10. Get your veggies out of the oven. Mix the smallest tray into the biggest tray (or whichever is easiest). Mix in the spinach and/or kale. Dump the quinoa on top.

11. Mix delicately, as your tomatoes and pumpkin are likely to break up. This is all part of the flavour, mind you, but you don’t want them to disappear completely.

12. Add the juice of 1/2-1 lemon, depending on your preference for acidity (I love it, so put a whole lemon’s worth in), parsley, and chilli, if you prefer (again, I like lots). Season well, remembering all of the vegetables were seasoned. Mix well, but not too well.

I have been kinda vague with the amounts, with good reason. There’s not fixed amount for anything – you can put in as much or as little as you like of each ingredient. The idea is simplicity paving the way for the veggies to speak for themselves.

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Pumpkin, eggplant, and barley braised in miso

I *think* I may have stolen this from Gourmet Traveller – at least the idea of it. Hopefully they don’t mind.

This is so easy. Definitely a colder weather dish.


1kg or so of pumpkin (I used butternut, but it’s way too sweet. Go for something else)
3 or so Japanese eggplants
1 cup of barley
3 tbs miso
3 tbs soy sauce
Bunch of asparagus

1. Slice the eggplant into 1cm rounds. Fry them in oil until brown and cooked through. Set aside.
2. Cut the pumpkin into approximately 4cm chunks.
3. Fill a pot with about 2L of water and bring to the boil (I think. I can’t remember! You need enough to boil your barley and eventually cover all of the pumpkin).
4. Throw in the barley, miso, and soy sauce. Leave the barley to cook until almost done. Top up the water if necessary.
5. Throw in the pumpkin to cook. Once the pumpkin is soft, turn down the heat and throw in the eggplant to warm through.
6. In a dry pan, brown the asparagus. Dress with salt, pepper, and olive oil, once done.
7. Check the seasoning of the dish. I find this is one that needs A LOT of salt, otherwise it’s too cloying. Add soy sauce and/or salt to taste.
8. Serve in bowls with asaparagus plonked on top. Dunking the asparagus in the miso braise it OH MY GOD SO AWESOME.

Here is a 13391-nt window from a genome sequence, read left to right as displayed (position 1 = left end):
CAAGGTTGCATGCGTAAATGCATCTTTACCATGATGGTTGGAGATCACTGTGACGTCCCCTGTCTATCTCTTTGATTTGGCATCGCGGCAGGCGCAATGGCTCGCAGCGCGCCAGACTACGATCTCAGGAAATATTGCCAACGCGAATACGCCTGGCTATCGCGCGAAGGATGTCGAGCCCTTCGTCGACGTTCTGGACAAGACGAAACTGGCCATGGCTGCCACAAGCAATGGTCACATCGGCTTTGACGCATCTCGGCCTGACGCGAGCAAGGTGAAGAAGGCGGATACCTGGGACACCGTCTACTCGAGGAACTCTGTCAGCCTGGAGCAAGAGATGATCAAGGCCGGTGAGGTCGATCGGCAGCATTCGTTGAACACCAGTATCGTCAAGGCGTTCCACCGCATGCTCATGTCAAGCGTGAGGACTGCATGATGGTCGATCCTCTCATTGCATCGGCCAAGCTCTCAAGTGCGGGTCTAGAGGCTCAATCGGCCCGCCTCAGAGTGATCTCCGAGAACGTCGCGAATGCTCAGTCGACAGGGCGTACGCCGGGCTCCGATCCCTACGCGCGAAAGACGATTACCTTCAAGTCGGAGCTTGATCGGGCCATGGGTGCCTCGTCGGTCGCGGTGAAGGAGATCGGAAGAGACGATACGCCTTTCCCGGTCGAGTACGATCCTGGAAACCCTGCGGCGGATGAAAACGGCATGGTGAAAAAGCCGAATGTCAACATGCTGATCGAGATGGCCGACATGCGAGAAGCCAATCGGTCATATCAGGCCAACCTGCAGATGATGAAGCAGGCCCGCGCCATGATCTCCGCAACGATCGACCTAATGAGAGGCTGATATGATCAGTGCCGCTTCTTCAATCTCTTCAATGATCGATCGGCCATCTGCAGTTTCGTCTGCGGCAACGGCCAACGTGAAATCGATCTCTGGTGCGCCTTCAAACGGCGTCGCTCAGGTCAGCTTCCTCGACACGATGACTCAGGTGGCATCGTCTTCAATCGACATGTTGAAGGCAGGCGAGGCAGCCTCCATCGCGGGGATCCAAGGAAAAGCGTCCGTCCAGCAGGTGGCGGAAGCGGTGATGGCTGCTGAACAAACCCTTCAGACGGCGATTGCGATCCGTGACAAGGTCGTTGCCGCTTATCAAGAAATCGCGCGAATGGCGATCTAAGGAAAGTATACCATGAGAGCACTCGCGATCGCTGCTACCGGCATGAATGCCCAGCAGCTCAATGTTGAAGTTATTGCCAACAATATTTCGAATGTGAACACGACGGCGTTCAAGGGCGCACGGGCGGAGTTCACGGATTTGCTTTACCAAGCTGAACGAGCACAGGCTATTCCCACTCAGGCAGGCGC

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Fettucine Carbonara

There are very few ‘authentic’ (and I use the term loosely in reference to my recipe) recipes for Fettucine Carbonara on the web, apart from this awesome one from Abstract Gourmet. So, I figured I’d add to the ‘closest to authentic but not really’ list and hope that a bunch of people somewhere out on the interblargs end up making their own awesome, and very easy, fettucine carbonara.

This all needs fairly awesome timing, though.


500g Fettucine
125g chopped bacon/pancetta/guanciale
2 cloves garlic, sliced finely
3 eggs
1/2 cup grated pecorino
Handful of chopped parsley, to serve

1. First you need to boil your pasta. Start the water around about the same time you put the bacon on to render. Put a splash of olive oil in the pan, keep the bacon on a low heat and let it render slowly.

2. Add the sliced garlic after the bacon and let the bacon and garlic flavour the surrounding oil. FAT IS FLAVOUR.

3. Crack the eggs into a bowl or, if you’ve got one, the leftover high-walled jug from a Kenwood mixer that an old flatmate reclaimed the rest of.

4. While the pasta is cooking and the bacon and garlic making sweet, sweet, oily, love, mix the pecorino with the eggs, like so.

5. Once the pasta is done, move it into the frying pan with the bacon and garlic, using a pasta scoop. The pasta scoop will bring some of the starchy pasta water with it, which will make the sauce thicken.

6. Add a whole bunch of cracked pepper, just cos.

7. Now this is the bit I can’t show you in pictures, as I was the only photographer and it needs to be well timed. Tip the egg and pecorino mixture into the pan with the pasta and mix quickly. You don’t want the egg to cook into little omelette-like lumps, but to create a beautifully unctuous sauce. Take it off the heat immediately. The residual heat will continue to cook the egg to the stage that it’s still sauce like, but doesn’t have a raw egg flavour. Season with salt to taste, remembering you’ve got salty bacon and pecorino already in there.

8. And this is what you end up with! Except I didn’t have any parsley at the time. I recommend only chucking the parsley in just before serving.

Once you get used to the timing of the pan-pasta-egg combination, this is an easy dinner to throw together. It only has a few ingredients. It tastes FANTASTIC, too, if I do say so myself.